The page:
Last night we camped at Kumu Campground at Anahola Bay, one of the very few private campgrounds on the island. Kumu is run by the Anahola Hawaiian Homestead Association. It is one of thirty homestead associations controlled by native Hawaiians eligible for lands set aside in trust. It is on the northeast which seems to face the trade winds. The bay is beautiful with the typical crashing waves and lots of golden sand. A stream cuts the bay into two at high tide. A small native village encompasses the bay. The houses are small, unpretentious and designed for wind flow to keep them cool, one story and off the ground by a foot.
We arrived in a windstorm and parked the van between the beach and a bamboo wall used to protect tents from the winds. Trudy is keen to stay in the tent rather than the van. Three in a van works beautifully but it does heat up. We look at the 40% chance of rain tonight forecast and Ian and I try to persuade her that the van might be a better option but no. So we set up the tent and prudently throw a tarp on top. It doesn’t quite cover the tent and practically flattens the tent. Trudy tells us how Wayne would do it. Wayne runs the horseback trips in northern BC that Trudy goes on. ‘He would add a line above the tent just so here and that would hold the tarp up off the tent.’ That may be but we only have one 12ft line, a 6ft beach salvaged faded line, a shoe lace and a foot of blue ribbon. We try alternative tie ups only to see the tent sink lower and lower. We admit defeat and retire to the van.
By now, into our second pound of Costco cheese and having a cooked chicken twice the cost and half the size of the Costco $4.99 chicken we agree with Justin of Whitehorse who a few days ago on hearing Trudy’s horror story of actually having to go INTO Costco, up to now a source of pride for having avoided it, for chicken, replied sanguinely ‘Umm, yes but their roast chicken is the best deal on the island.’, Trudy is coming around to agree with our decision to do a Costco shopping foray. after all, we may need more cheese.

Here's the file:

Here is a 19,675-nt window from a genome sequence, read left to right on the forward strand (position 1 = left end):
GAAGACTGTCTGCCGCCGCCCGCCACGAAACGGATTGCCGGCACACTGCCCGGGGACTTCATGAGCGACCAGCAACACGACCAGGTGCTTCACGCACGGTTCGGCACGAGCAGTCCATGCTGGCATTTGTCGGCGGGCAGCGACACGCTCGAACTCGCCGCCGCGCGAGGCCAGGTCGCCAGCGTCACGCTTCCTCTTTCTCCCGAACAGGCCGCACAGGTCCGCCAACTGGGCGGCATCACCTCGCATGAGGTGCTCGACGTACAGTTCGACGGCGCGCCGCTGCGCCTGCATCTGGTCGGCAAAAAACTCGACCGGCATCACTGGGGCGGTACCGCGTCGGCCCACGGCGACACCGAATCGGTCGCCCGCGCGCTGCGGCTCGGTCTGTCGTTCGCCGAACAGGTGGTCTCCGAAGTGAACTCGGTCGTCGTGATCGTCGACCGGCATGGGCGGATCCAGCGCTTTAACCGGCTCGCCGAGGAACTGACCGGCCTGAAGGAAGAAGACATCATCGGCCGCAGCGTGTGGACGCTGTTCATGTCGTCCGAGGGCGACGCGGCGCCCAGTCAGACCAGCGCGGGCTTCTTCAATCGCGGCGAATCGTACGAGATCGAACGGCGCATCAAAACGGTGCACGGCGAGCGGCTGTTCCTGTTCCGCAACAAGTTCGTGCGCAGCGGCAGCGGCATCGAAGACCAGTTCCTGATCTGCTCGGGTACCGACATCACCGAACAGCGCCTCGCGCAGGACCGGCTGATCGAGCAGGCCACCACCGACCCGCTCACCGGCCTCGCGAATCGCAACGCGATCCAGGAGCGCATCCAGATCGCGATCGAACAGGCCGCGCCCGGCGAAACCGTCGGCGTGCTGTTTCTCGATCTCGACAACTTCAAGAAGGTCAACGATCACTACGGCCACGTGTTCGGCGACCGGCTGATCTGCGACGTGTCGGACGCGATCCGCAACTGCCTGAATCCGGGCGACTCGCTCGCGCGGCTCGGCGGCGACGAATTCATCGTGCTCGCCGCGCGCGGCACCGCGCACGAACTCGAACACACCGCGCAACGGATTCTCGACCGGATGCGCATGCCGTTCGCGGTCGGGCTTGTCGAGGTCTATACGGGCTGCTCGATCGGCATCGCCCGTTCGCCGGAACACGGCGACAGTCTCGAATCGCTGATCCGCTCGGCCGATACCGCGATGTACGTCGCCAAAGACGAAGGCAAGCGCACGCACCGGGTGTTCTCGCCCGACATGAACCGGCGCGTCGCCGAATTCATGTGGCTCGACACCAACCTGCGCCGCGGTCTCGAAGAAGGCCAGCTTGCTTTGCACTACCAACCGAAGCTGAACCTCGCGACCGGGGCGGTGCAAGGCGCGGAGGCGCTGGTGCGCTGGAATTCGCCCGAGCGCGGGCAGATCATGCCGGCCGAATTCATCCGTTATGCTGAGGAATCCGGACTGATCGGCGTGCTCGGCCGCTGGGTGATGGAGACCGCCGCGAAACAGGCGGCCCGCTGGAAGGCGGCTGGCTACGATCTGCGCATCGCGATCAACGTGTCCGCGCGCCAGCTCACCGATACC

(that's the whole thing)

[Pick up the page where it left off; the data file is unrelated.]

The wind and crashing of the waves doesn’t let up but provides a pleasant sound to sleep by. Our alarms go off: mine at 6:25 and Trudy’s at 6:30. I like to sleep in hence my psychological five minute sleep-in time. Today is a conference pre-meeting day that Trudy has to attend. She is here for the annual Pacific Seabird conference and I get to tag along as her guest, attending the poster session, opening water ceremony, a few select sessions and the dinner. Kumu is the closest campground to the conference, a 30 minute drive south, hence our early alarms. It isn’t really the closest, but the closest that allows camping in a vehicle. Lidgate campground is only ten minutes from the conference site but stories abound about the vigilant patrolling of permitted camps. Josh, Janie’s owner, told how one couple setup a decoy tent but the park staff didn’t fall for it and took down their empty tent and hauled it away. Salt Ponds doesn’t allow vehicle camping either but they turn a blind eye.
We drop Trudy off at the conference resort and scout the place. Hot tub! Outdoor showers, pristine beach, swimming pools and…Starbucks! Ian and I figure we can enjoy the comforts while accessing the van during the day. But not today, we have shopping to do- buy a bigger tarp and put up a tent.
We decided that Wayne was correct and we needed a centre line to hang the tarp on. We used the 12 ft laundry line and scavenged some poles. It looked solid when we left it in the still blowing 40mph winds.
We headed back to the conference to participate in the Sacred Water Ceremony. Trudy had arranged our contribution, a small vial of snow melt from Ian’s garden. Those who wanted to participate brought water from their homeland (chlorinated not allowed and it had to be boiled).
Three young Hawaiian men blew on conch-type shells to start the proceedings. They are students in a school, a school that focuses on Hawaiian culture, they are students of Sabra Kaunas, a renown Kumu (teacher) on Kaua’i who opened the conference with the theme ‘Ho ‘okahi Kakoe i Ke aloha (we are made one through aloha). She had each of us come up, introduce ourselves and say where our water was from, then we poured it into a large turned-wooden bowl. Water came from all over the Pacific including Japan, Alaska, Ottawa, Chile, New Zealand, California and even the Antarctic. Sabra then, sang a Hawaiian song and added salt to it. Not just any salt, but the salt from Salt Pond where we had camped a few days ago. She said the salt had been farmed for hundreds of years. It isn’t sold, just used by local Hawaiians. Then she walked the aisles sprinkling us with sacred wai (water) from which all life comes from.
That was followed by blessing songs, drumming, and dancing. Sabra emphasized that these songs and dances are not the typical ones for tourists but ones of the people.